Diabetes Treatments: FDA Alerts of Illegal Sales

By GabbyPA Latest Reply 2013-08-06 07:10:56 -0500
Started 2013-07-24 06:30:45 -0500

The title of this article sounds okay until you start to read what they are considering "Illegal".
Here is an excerpt from the WebMD article: http://www.drugs.com/fda/diabetes-treatments-...
To date, the FDA is not aware of any reports of injury or illness associated with the illegally sold products, but is taking action to protect the public health from potential harm related to these violative products.

These illegally sold products include:

Products sold as “natural” treatments for diabetes, but containing undeclared active pharmaceutical ingredients in unknown quantities that could cause harm or complicate medical conditions

Dietary supplements and ayurvedic products (medicine of the healing arts that originated in India) with claims to treat, cure, and/or prevent diabetes

Unapproved drugs sold over-the-counter, including some homeopathic products, intended to treat complications associated with diabetes, which include relieving symptoms caused by nerve damage in the arms and legs (also called peripheral neuropathy)

Prescription drugs for diabetes sold by online pharmacies without a prescription.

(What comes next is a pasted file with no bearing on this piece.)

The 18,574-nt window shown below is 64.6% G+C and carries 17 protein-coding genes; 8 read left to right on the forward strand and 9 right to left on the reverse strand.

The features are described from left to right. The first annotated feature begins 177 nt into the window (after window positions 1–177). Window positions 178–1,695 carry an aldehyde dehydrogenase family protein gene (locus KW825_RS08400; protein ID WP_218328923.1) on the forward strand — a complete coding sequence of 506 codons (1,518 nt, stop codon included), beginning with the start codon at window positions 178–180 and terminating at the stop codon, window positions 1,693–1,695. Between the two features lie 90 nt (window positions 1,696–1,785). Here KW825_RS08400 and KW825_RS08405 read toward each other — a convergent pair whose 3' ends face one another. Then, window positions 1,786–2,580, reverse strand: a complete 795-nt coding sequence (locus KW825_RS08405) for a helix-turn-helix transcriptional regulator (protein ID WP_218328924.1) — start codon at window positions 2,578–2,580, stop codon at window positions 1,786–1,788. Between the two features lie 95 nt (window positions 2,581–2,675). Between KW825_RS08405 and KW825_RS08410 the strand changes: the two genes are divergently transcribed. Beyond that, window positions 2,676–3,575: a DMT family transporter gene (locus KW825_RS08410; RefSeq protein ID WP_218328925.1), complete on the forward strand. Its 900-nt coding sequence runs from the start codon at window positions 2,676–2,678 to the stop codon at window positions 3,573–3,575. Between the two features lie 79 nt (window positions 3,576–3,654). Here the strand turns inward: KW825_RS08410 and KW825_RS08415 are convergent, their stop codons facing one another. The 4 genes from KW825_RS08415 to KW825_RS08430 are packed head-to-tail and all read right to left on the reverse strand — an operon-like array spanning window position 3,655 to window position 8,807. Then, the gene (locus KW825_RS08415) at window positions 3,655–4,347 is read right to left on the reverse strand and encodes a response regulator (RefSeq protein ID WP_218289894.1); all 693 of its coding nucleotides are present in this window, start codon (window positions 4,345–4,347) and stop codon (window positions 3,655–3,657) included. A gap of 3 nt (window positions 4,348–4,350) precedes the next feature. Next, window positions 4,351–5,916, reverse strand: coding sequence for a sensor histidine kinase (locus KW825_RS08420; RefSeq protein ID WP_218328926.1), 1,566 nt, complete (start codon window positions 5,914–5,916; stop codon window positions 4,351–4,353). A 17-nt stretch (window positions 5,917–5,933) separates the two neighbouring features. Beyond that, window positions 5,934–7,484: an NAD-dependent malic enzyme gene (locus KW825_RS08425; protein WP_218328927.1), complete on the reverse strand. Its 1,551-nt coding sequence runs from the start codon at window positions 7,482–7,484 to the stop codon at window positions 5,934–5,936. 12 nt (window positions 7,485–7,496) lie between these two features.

As a person who seeks to take care of my diabetes with the aid of natural and holistic medicines, this is very frightening to me. The crack down, without any "reports of harm" is not something that I personally think is right. There are more law suits against "legal" drugs such as Actos, Byetta, Januvia, and many other injectibles than there are against the "illegal" items sold.

This article has me seeing red. Perhaps its because big pharma wants to see more green. What do you think?

19 replies

Kats49 2013-07-28 15:58:14 -0500 Report

We as consumers will always have to be advocates for our own health, where we are buying online or as a patient in a hospital. I have found tremendous help with alternative medicines in controlling my side effects from the traditional medicines. If i did have a VERY good and ethical chiropractor giving me acupuncture treatments for my arthritis…I wouldn't be typing this right now. I think the articles was talking more about the claims of curing rather than treating diabetes which is illegal. I have to rely on alternative medicine for several reasons…homeopathic medicines do not have side effects. You cannot overdose on them. I have a metabolic disorder, so I have to follow a very different diet for myself. I use to weigh 378 pd. i am down to 350 …it took me four months to lose that weight. my sugars are better than they have ever been in 6 years.I feel I have control over my diseases that will never be cured. The answer is with me…not in the medicines

Type1Lou 2013-07-27 17:29:07 -0500 Report